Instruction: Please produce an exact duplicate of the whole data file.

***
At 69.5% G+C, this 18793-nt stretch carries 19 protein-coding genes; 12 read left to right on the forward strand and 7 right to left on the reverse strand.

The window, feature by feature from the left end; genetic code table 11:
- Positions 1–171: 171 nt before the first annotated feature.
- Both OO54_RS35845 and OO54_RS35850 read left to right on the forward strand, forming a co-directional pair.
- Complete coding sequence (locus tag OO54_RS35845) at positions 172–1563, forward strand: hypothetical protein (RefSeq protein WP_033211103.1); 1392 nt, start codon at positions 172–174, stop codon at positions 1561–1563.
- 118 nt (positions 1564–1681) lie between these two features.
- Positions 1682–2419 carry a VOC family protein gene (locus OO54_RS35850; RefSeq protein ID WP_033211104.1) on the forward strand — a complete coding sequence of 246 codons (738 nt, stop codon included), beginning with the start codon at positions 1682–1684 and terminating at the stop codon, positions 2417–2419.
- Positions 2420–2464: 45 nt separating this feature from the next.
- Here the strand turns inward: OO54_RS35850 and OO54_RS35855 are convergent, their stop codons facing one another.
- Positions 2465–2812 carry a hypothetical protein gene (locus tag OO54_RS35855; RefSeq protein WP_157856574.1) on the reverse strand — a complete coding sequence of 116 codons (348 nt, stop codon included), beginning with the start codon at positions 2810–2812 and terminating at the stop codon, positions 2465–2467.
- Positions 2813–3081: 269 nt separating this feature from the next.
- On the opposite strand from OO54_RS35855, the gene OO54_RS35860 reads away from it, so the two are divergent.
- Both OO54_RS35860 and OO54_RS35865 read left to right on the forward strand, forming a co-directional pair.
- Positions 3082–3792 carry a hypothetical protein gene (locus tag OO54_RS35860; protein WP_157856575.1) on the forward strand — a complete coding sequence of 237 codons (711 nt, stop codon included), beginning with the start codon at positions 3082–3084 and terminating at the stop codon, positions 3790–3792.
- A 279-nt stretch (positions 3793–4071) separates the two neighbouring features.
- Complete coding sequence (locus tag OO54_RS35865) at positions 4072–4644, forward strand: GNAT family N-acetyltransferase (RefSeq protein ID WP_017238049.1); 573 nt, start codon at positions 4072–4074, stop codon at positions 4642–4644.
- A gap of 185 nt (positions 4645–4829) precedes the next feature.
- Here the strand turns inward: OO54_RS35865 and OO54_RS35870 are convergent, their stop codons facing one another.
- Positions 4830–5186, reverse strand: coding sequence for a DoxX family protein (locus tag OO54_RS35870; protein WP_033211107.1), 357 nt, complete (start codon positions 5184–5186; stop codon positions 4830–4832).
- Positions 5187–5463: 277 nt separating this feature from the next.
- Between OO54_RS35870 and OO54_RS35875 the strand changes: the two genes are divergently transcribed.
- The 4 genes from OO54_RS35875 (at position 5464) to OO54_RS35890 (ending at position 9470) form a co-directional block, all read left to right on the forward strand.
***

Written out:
At 69.5% G+C, this 18793-nt stretch carries 19 protein-coding genes; 12 read left to right on the forward strand and 7 right to left on the reverse strand.

The window, feature by feature from the left end; genetic code table 11:
- Positions 1–171: 171 nt before the first annotated feature.
- Both OO54_RS35845 and OO54_RS35850 read left to right on the forward strand, forming a co-directional pair.
- Complete coding sequence (locus tag OO54_RS35845) at positions 172–1563, forward strand: hypothetical protein (RefSeq protein WP_033211103.1); 1392 nt, start codon at positions 172–174, stop codon at positions 1561–1563.
- 118 nt (positions 1564–1681) lie between these two features.
- Positions 1682–2419 carry a VOC family protein gene (locus OO54_RS35850; RefSeq protein ID WP_033211104.1) on the forward strand — a complete coding sequence of 246 codons (738 nt, stop codon included), beginning with the start codon at positions 1682–1684 and terminating at the stop codon, positions 2417–2419.
- Positions 2420–2464: 45 nt separating this feature from the next.
- Here the strand turns inward: OO54_RS35850 and OO54_RS35855 are convergent, their stop codons facing one another.
- Positions 2465–2812 carry a hypothetical protein gene (locus tag OO54_RS35855; RefSeq protein WP_157856574.1) on the reverse strand — a complete coding sequence of 116 codons (348 nt, stop codon included), beginning with the start codon at positions 2810–2812 and terminating at the stop codon, positions 2465–2467.
- Positions 2813–3081: 269 nt separating this feature from the next.
- On the opposite strand from OO54_RS35855, the gene OO54_RS35860 reads away from it, so the two are divergent.
- Both OO54_RS35860 and OO54_RS35865 read left to right on the forward strand, forming a co-directional pair.
- Positions 3082–3792 carry a hypothetical protein gene (locus tag OO54_RS35860; protein WP_157856575.1) on the forward strand — a complete coding sequence of 237 codons (711 nt, stop codon included), beginning with the start codon at positions 3082–3084 and terminating at the stop codon, positions 3790–3792.
- A 279-nt stretch (positions 3793–4071) separates the two neighbouring features.
- Complete coding sequence (locus tag OO54_RS35865) at positions 4072–4644, forward strand: GNAT family N-acetyltransferase (RefSeq protein ID WP_017238049.1); 573 nt, start codon at positions 4072–4074, stop codon at positions 4642–4644.
- A gap of 185 nt (positions 4645–4829) precedes the next feature.
- Here the strand turns inward: OO54_RS35865 and OO54_RS35870 are convergent, their stop codons facing one another.
- Positions 4830–5186, reverse strand: coding sequence for a DoxX family protein (locus tag OO54_RS35870; protein WP_033211107.1), 357 nt, complete (start codon positions 5184–5186; stop codon positions 4830–4832).
- Positions 5187–5463: 277 nt separating this feature from the next.
- Between OO54_RS35870 and OO54_RS35875 the strand changes: the two genes are divergently transcribed.
- The 4 genes from OO54_RS35875 (at position 5464) to OO54_RS35890 (ending at position 9470) form a co-directional block, all read left to right on the forward strand.